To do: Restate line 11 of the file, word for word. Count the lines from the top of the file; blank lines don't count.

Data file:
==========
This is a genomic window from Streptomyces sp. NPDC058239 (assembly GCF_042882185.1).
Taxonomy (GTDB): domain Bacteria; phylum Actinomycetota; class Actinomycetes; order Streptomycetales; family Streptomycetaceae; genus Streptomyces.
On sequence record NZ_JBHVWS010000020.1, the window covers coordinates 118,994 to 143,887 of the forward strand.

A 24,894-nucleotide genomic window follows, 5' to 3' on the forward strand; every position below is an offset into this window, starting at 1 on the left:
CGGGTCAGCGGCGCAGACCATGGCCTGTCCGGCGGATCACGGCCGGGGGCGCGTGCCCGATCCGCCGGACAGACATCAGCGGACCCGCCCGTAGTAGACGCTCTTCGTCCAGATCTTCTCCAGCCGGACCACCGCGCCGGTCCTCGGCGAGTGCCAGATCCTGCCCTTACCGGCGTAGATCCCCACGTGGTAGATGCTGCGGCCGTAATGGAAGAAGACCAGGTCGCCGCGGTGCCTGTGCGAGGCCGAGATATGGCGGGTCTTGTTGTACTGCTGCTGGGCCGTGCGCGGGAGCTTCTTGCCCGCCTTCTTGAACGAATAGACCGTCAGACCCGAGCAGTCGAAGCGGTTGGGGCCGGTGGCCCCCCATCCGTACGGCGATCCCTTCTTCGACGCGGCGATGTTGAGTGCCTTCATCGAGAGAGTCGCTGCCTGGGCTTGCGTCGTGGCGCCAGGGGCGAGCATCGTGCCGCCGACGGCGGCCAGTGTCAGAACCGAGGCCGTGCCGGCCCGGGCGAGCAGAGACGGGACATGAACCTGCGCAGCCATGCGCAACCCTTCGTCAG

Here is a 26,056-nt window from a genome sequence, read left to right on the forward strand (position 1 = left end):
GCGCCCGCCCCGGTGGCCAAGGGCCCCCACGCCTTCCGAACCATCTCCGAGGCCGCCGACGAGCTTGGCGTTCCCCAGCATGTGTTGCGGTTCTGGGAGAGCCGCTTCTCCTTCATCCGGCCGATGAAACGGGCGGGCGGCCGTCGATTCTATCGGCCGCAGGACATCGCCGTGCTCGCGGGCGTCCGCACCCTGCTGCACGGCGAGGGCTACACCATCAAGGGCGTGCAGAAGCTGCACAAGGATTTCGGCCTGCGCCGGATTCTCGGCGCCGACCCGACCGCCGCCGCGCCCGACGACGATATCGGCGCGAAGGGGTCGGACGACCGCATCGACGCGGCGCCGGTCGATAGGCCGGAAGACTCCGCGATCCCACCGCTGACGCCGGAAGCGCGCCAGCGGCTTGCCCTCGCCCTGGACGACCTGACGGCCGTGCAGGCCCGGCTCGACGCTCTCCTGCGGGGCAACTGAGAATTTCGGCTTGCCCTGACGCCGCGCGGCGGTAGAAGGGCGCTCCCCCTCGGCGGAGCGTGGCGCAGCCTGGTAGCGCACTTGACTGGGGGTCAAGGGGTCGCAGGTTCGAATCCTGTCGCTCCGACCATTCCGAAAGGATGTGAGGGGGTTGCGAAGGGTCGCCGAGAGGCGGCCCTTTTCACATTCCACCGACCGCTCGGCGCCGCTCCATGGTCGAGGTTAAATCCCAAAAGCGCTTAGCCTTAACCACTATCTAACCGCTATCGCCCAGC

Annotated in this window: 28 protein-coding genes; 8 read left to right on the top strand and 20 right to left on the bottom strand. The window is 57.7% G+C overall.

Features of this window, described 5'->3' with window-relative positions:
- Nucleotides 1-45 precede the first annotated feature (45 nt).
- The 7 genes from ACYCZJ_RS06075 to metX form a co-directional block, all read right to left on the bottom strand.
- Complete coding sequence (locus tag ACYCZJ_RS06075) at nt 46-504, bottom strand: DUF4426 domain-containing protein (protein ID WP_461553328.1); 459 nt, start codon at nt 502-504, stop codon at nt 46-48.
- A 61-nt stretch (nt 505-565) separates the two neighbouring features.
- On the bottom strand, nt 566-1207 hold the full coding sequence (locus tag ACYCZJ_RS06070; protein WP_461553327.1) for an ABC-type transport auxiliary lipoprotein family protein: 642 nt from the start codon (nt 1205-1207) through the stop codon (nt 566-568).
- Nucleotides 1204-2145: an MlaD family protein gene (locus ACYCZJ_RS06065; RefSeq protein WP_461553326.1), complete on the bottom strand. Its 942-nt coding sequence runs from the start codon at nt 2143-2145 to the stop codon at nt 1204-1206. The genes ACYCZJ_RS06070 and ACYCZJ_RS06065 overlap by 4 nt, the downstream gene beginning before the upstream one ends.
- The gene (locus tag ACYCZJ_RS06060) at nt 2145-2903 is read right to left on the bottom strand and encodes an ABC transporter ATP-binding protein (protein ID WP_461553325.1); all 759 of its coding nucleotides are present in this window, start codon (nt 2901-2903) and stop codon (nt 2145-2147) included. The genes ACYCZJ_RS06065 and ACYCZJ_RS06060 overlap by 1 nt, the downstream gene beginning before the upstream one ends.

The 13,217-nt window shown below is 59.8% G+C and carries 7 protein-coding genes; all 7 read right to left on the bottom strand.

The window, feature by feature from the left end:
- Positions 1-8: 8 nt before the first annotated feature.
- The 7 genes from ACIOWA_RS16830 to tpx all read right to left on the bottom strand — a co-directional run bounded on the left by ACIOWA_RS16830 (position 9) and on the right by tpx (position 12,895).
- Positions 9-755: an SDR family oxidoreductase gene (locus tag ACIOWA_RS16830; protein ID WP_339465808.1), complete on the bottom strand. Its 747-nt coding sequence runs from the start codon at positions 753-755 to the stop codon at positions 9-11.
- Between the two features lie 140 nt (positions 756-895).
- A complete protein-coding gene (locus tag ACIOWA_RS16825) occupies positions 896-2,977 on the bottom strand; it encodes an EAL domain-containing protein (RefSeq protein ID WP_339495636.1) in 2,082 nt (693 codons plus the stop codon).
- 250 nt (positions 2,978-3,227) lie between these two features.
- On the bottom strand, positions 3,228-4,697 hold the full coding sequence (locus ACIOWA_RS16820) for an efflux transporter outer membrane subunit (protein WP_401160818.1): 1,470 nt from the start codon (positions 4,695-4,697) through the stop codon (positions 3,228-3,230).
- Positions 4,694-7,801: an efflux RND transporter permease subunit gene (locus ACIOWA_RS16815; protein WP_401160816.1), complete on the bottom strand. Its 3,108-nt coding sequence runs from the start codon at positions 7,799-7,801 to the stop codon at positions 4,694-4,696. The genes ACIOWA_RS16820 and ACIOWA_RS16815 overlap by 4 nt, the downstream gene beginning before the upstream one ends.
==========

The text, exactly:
- The 7 genes from ACYCZJ_RS06075 to metX form a co-directional block, all read right to left on the bottom strand.